Category Archives: project

Java-based Map Editor and Map Viewer

This team project consisted of two parts, both built with a Java GUI. The first half, the map editor, allows a user to mark locations and paths on an image to create an overlay graph data structure. The user can also name locations and export the saved data structure as an XML file.

The second half, the map viewer, loads the map image and XML file and uses an implementation of Djikstra’s algorithm to allow the user to find the shortest path between two selected points on the map. The map viewer also outputs the steps along the path, and adds the step costs using a scale factor to calculate the total distance of the path.

You can download a zip file containing the JAR files for MapEditor and MapViewer, along with the Purdue map image and sample XML dataset:

Run the application via:

java -jar MapEditor.jar
java -jar MapViewer.jar

8086-Emulated X86 Assembly Scroller

This project consisted of building an x86 assembly program in an 8086-emulated environment.  We used the FreeDOS operating system with a set memory of 16 megabytes.  We used Q and Qemu to emulate the architecture.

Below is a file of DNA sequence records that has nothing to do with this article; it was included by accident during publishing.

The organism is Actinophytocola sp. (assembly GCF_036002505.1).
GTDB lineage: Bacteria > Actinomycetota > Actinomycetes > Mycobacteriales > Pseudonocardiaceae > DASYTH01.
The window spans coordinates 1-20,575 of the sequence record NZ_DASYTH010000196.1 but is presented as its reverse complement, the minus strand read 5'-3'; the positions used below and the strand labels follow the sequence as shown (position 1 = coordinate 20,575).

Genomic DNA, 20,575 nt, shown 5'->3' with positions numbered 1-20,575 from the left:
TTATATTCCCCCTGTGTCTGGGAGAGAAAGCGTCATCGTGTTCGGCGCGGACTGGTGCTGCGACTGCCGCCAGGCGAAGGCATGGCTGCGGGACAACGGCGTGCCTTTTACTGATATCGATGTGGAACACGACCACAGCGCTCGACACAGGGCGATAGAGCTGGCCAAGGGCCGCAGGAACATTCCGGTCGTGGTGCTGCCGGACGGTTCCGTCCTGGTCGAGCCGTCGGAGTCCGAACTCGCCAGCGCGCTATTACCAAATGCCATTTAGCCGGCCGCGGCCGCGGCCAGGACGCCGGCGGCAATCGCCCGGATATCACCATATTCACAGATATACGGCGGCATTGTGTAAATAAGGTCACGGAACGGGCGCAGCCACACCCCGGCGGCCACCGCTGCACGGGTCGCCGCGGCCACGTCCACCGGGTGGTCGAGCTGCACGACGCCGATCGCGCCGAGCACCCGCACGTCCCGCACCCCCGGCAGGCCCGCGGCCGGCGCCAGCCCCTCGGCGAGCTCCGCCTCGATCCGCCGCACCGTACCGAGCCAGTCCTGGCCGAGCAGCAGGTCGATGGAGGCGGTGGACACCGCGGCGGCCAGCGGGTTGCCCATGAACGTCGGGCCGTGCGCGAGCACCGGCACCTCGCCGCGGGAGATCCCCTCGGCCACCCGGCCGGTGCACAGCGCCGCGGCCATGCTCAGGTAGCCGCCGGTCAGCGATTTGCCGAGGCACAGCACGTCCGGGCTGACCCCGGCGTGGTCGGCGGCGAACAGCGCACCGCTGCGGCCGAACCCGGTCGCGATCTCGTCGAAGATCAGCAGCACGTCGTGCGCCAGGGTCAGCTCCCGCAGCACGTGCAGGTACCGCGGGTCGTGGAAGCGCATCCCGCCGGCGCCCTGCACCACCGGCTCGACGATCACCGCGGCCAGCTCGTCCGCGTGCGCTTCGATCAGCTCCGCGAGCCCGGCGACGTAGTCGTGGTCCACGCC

The user enters the executable name “marquee” followed by a string of characters that the program will scroll across the 80 column screen, vertically centered within a blue double-line border.  Execution stops when the user hits Escape.


Download the MARQUEE.ASM source file.

Webcrawler and Search Engine

Screen shot 2010-10-26 at 1.22.52 AM_1

We first designed a webcrawler in C++ using a provided HTTP interface to “crawl” a list of initial URLs to a maximum depth. Along with archiving URLs, the crawler stored the textual words on a webpage for searching purposes and a 100-word description of every page.

Next, we designed a search engine that preprocessed the results of the webcrawler to store data in one of three data structures:

• Array
• Hash Table
• AVL Dictionary
• Binary Search Dictionary

We used an HTTP server provided to format HTML pages to display results of queries, as well as display search times to compare the different data structures’ efficiency. We called the search engine Boogle, as a combination of “Boilermaker” (Purdue Boilermakers) and Google.